Those fucken lunatics were the driving force behind all of this “sustainable” bullshit. Now, ist nicht so gut, ja?

      The “friends of Germany” helped them out of an abundant supply of natural gas. And what do they do about it. Nichts.

      I’m sure Greta will figure it out for them.

  11. Nothing is sustainable if nothing is done.

    The reindeer herders in Siberia live in teepees, are nomadic, have plenty to eat, don’t have ICE vehicles, no refrigeration, no electricity, and are sustainable. They can’t just sit there and do nothing, that is not sustainable.

    No roads and no services means you’re on your own. If you’re a Nenet in Siberia, you’re on the move.

    You can go live in the woods, forage for edible plants, find some kind of clothing rather than running around naked, it’ll be a sustainable existence. You build a tree house to get some sleep at night. Might live to the ripe old age of 55, it’ll wane sooner than wax by then. Hope there is a ready and willing woman to help maintain the cave you live in during the winter.

    Probably a better way to live than eek out an existence where each day has considerable risk. You’re always chasing away the wolf at the door. What you do has to be sustainable, no other choice.

    Joe Biden is the wolf at your door. Fauci is the wolf at your door.

    Rochelle is the Jewess wolf at your door. Bourla is the Jew wolf at your door.

    Violent trannies get shot in Tennessee. Call it safe and effective treatment.

    Everywhere you go, the place is looking unsustainable, somebody has to do something.

    • Hi Gwyneth,
      Thanks for that link, very encouraging that the Germans are finally (re)growing a spine. Hopefully this spreads to some other countries and they all tell the EU to get stuffed, dissolve the EU and make all those useless bureaucrats in Brussels get real jobs.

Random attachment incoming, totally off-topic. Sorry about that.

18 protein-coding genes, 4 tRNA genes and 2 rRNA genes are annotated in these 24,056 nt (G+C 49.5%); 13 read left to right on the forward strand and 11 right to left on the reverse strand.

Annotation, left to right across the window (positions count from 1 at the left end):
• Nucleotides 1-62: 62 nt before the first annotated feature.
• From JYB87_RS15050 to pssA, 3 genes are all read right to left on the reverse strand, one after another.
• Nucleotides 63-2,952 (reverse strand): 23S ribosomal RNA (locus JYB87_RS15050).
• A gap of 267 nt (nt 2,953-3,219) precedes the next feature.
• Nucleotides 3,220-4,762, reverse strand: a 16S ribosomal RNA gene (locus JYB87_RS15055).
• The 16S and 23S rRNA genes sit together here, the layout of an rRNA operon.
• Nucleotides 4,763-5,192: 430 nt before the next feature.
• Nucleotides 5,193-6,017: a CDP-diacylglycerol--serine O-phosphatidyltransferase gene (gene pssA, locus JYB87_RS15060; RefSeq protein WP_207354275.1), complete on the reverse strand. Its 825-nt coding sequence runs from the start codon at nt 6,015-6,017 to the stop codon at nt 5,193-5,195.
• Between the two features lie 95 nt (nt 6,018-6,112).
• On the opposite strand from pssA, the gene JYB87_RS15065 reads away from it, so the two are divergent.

• Hey Gwyneth,

      I’ve been ranting here and elsewhere about the production of hydrocarbon fuels using biomass and the Fischer-Tropsch process for years. What they’re calling “e-fuels” here is just that, save for skipping the biomass and taking the CO2 from the air and hydrogen from other sources (solar-powered electrolysis, for one) for use in the process.

      While I’m somewhat skeptical they’ll be able to produce substantial fuel this way, I’m happy that Europeans are finally beginning to rebel against being force-fed electric cars as their only “solution” to environmental problems.

      That said, I’ll be happy if these “e-fuels” ARE successful.

      I still plan to explore the biomass option, which would be both “sustainable” and “carbon neutral”. Think of how many square miles of California have gone up in an inferno in the last few years. Now think if all of that biomass was converted to gasoline and diesel. How much “carbon neutral” fuel would’ve been produced?

  12. “Because the World Controllers do not want sustainability”
    Well of course they do Eric. The question being, exactly what they want to sustain. It appears the answer is their position, wealth, and privilege. In order to describe “sustainability”, one must first define what is to be sustained. And it ain’t private transportation. Or private much of anything. Unless you are in the club.